Myeloid sarcoma is a rare, architecture-effacing proliferation of myeloid blasts localized to an extramedullary site, with or without concurrent bone marrow involvement. Clonal heterogeneity results from acquisition of somatic mutations within different subclones of leukemic cells. It was hypothesized that clonal heterogeneity between myeloid sarcomas and concurrent bone marrow biopsies might be present, given their differing biological features and microenvironment. High-throughput sequencing of the largest series (n = 24) of paired myeloid sarcomas and bone marrow biopsies was performed. One third of myeloid sarcomas (8/24) showed discordant molecular profiles, and 75% (n = 6) of these cases had discordant mutations in genes with prognostic significance or molecularly targeted therapies. Patients with molecularly discordant myeloid sarcoma had significantly worse overall survival (median survival, 195 days versus not reached, hazard ratio, 3.3, P < 0.05). Further investigation into molecular discordance between myeloid sarcoma and concurrent bone marrow biopsies may help in understanding clonal evolution of myeloid neoplasms and mechanisms regulating extramedullary blast localization.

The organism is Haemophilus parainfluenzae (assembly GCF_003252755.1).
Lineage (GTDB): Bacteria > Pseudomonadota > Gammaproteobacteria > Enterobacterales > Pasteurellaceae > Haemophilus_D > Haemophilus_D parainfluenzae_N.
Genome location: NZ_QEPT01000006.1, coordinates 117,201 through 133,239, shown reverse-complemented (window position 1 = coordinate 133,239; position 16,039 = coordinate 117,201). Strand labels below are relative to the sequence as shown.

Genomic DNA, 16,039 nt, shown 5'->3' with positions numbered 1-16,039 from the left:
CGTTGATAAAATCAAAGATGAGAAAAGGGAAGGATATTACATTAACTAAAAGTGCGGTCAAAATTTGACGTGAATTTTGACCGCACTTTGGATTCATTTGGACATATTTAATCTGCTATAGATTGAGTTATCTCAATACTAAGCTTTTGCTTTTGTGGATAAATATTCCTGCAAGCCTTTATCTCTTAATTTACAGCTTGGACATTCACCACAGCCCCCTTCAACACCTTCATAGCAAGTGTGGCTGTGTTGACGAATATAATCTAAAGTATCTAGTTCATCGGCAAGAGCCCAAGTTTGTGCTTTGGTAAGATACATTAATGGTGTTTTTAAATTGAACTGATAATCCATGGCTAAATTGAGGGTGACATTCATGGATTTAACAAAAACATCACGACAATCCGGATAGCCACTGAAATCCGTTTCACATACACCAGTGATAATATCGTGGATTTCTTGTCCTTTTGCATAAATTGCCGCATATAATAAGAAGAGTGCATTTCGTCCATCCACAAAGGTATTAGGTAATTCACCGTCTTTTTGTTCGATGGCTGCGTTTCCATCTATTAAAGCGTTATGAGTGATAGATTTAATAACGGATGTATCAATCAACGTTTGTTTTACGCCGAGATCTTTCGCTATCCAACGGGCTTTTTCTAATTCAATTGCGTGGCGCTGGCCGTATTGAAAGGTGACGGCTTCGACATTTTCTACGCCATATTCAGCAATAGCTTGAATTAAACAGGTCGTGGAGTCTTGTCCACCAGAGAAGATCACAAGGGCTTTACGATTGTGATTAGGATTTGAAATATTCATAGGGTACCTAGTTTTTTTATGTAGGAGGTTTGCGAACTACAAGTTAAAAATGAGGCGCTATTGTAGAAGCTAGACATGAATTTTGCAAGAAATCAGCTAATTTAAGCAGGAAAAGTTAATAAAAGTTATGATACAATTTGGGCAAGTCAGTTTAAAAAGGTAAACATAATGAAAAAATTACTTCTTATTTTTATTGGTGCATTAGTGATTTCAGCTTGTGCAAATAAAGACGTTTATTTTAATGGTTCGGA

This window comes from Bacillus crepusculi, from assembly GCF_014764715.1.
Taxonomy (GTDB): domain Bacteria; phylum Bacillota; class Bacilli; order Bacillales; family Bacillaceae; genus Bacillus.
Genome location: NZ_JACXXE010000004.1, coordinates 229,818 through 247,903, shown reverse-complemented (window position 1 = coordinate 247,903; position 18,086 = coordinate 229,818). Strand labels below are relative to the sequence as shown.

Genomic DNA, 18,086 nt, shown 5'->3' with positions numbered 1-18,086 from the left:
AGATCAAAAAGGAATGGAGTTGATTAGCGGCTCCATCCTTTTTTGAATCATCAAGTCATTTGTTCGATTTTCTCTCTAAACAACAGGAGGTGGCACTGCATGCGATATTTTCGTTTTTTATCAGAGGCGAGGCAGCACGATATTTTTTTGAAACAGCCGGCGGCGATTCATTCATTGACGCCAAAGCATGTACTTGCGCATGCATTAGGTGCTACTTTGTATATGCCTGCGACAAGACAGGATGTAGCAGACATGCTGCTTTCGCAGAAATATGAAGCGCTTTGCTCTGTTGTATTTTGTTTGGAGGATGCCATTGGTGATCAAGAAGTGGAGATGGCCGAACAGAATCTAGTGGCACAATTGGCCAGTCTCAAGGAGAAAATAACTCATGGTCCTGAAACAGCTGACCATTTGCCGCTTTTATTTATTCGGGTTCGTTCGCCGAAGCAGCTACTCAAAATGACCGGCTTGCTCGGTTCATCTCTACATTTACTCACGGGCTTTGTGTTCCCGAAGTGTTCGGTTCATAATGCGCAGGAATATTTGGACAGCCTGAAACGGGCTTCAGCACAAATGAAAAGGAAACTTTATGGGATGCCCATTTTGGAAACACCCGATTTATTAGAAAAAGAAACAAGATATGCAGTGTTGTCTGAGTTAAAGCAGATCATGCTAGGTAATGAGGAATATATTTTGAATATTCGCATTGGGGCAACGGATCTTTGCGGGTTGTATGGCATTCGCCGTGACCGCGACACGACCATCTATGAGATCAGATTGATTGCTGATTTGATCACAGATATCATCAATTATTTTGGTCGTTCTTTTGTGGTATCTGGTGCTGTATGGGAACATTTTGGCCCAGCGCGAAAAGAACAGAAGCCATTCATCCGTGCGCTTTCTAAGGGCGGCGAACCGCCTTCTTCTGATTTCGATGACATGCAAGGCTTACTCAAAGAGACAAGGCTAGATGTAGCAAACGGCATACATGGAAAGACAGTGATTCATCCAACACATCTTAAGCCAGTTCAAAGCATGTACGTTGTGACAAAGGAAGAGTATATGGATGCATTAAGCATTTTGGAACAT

ASJC Scopus subject areas
- Pathology and Forensic Medicine
- Molecular Medicine